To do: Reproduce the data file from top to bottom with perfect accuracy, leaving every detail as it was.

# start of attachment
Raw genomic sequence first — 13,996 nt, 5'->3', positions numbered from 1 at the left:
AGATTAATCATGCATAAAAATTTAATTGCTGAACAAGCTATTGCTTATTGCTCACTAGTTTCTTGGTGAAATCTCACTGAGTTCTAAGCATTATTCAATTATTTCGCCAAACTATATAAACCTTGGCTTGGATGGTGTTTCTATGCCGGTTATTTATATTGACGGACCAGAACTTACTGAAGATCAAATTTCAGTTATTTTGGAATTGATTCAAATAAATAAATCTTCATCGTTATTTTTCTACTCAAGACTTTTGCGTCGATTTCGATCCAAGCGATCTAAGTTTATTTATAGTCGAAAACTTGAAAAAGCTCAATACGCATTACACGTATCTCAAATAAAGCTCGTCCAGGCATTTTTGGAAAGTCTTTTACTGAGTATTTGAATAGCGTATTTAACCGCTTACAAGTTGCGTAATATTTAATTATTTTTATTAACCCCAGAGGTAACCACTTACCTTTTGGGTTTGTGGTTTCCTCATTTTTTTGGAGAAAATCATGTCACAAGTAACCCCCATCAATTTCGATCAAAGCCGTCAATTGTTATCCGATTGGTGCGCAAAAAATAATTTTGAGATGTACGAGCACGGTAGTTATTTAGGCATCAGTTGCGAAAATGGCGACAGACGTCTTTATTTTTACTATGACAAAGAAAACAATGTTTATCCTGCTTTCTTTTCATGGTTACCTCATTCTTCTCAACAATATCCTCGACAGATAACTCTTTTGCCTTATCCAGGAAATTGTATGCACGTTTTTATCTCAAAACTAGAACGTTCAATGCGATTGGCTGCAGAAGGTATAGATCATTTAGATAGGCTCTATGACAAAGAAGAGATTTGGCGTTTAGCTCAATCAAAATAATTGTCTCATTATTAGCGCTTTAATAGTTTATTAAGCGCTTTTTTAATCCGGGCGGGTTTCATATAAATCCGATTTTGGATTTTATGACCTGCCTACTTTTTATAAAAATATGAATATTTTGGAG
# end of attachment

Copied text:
Raw genomic sequence first — 13,996 nt, 5'->3', positions numbered from 1 at the left:
AGATTAATCATGCATAAAAATTTAATTGCTGAACAAGCTATTGCTTATTGCTCACTAGTTTCTTGGTGAAATCTCACTGAGTTCTAAGCATTATTCAATTATTTCGCCAAACTATATAAACCTTGGCTTGGATGGTGTTTCTATGCCGGTTATTTATATTGACGGACCAGAACTTACTGAAGATCAAATTTCAGTTATTTTGGAATTGATTCAAATAAATAAATCTTCATCGTTATTTTTCTACTCAAGACTTTTGCGTCGATTTCGATCCAAGCGATCTAAGTTTATTTATAGTCGAAAACTTGAAAAAGCTCAATACGCATTACACGTATCTCAAATAAAGCTCGTCCAGGCATTTTTGGAAAGTCTTTTACTGAGTATTTGAATAGCGTATTTAACCGCTTACAAGTTGCGTAATATTTAATTATTTTTATTAACCCCAGAGGTAACCACTTACCTTTTGGGTTTGTGGTTTCCTCATTTTTTTGGAGAAAATCATGTCACAAGTAACCCCCATCAATTTCGATCAAAGCCGTCAATTGTTATCCGATTGGTGCGCAAAAAATAATTTTGAGATGTACGAGCACGGTAGTTATTTAGGCATCAGTTGCGAAAATGGCGACAGACGTCTTTATTTTTACTATGACAAAGAAAACAATGTTTATCCTGCTTTCTTTTCATGGTTACCTCATTCTTCTCAACAATATCCTCGACAGATAACTCTTTTGCCTTATCCAGGAAATTGTATGCACGTTTTTATCTCAAAACTAGAACGTTCAATGCGATTGGCTGCAGAAGGTATAGATCATTTAGATAGGCTCTATGACAAAGAAGAGATTTGGCGTTTAGCTCAATCAAAATAATTGTCTCATTATTAGCGCTTTAATAGTTTATTAAGCGCTTTTTTAATCCGGGCGGGTTTCATATAAATCCGATTTTGGATTTTATGACCTGCCTACTTTTTATAAAAATATGAATATTTTGGAG